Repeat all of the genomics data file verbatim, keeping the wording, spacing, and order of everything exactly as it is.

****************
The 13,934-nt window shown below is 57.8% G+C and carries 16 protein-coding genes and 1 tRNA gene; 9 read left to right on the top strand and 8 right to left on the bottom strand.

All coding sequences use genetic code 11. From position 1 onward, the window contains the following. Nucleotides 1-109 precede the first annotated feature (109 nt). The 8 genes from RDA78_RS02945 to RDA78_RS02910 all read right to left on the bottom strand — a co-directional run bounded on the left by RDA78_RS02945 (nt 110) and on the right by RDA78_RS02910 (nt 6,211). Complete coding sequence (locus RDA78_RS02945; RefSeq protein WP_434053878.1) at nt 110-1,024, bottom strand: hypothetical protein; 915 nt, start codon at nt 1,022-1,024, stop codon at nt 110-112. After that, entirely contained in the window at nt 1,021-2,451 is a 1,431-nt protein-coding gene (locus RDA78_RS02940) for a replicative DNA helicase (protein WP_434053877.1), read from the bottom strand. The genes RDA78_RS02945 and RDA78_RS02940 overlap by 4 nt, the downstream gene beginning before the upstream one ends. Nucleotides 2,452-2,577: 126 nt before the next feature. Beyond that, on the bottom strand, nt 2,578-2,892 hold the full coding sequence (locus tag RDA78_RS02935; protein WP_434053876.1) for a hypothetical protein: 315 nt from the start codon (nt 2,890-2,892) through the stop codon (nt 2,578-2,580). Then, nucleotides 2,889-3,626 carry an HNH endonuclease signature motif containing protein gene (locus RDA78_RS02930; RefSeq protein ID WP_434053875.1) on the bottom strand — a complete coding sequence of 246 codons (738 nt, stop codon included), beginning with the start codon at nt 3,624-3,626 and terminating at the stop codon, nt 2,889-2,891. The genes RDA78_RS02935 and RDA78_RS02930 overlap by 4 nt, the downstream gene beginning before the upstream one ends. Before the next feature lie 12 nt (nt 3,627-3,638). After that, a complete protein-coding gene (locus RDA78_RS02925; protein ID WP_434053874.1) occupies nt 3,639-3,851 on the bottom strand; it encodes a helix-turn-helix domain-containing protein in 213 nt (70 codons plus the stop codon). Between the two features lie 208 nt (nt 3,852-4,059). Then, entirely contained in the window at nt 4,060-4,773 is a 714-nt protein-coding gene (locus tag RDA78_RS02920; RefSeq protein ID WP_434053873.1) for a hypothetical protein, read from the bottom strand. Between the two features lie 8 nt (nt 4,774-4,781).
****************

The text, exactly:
The 13,934-nt window shown below is 57.8% G+C and carries 16 protein-coding genes and 1 tRNA gene; 9 read left to right on the top strand and 8 right to left on the bottom strand.

All coding sequences use genetic code 11. From position 1 onward, the window contains the following. Nucleotides 1-109 precede the first annotated feature (109 nt). The 8 genes from RDA78_RS02945 to RDA78_RS02910 all read right to left on the bottom strand — a co-directional run bounded on the left by RDA78_RS02945 (nt 110) and on the right by RDA78_RS02910 (nt 6,211). Complete coding sequence (locus RDA78_RS02945; RefSeq protein WP_434053878.1) at nt 110-1,024, bottom strand: hypothetical protein; 915 nt, start codon at nt 1,022-1,024, stop codon at nt 110-112. After that, entirely contained in the window at nt 1,021-2,451 is a 1,431-nt protein-coding gene (locus RDA78_RS02940) for a replicative DNA helicase (protein WP_434053877.1), read from the bottom strand. The genes RDA78_RS02945 and RDA78_RS02940 overlap by 4 nt, the downstream gene beginning before the upstream one ends. Nucleotides 2,452-2,577: 126 nt before the next feature. Beyond that, on the bottom strand, nt 2,578-2,892 hold the full coding sequence (locus tag RDA78_RS02935; protein WP_434053876.1) for a hypothetical protein: 315 nt from the start codon (nt 2,890-2,892) through the stop codon (nt 2,578-2,580). Then, nucleotides 2,889-3,626 carry an HNH endonuclease signature motif containing protein gene (locus RDA78_RS02930; RefSeq protein ID WP_434053875.1) on the bottom strand — a complete coding sequence of 246 codons (738 nt, stop codon included), beginning with the start codon at nt 3,624-3,626 and terminating at the stop codon, nt 2,889-2,891. The genes RDA78_RS02935 and RDA78_RS02930 overlap by 4 nt, the downstream gene beginning before the upstream one ends. Before the next feature lie 12 nt (nt 3,627-3,638). After that, a complete protein-coding gene (locus RDA78_RS02925; protein ID WP_434053874.1) occupies nt 3,639-3,851 on the bottom strand; it encodes a helix-turn-helix domain-containing protein in 213 nt (70 codons plus the stop codon). Between the two features lie 208 nt (nt 3,852-4,059). Then, entirely contained in the window at nt 4,060-4,773 is a 714-nt protein-coding gene (locus tag RDA78_RS02920; RefSeq protein ID WP_434053873.1) for a hypothetical protein, read from the bottom strand. Between the two features lie 8 nt (nt 4,774-4,781).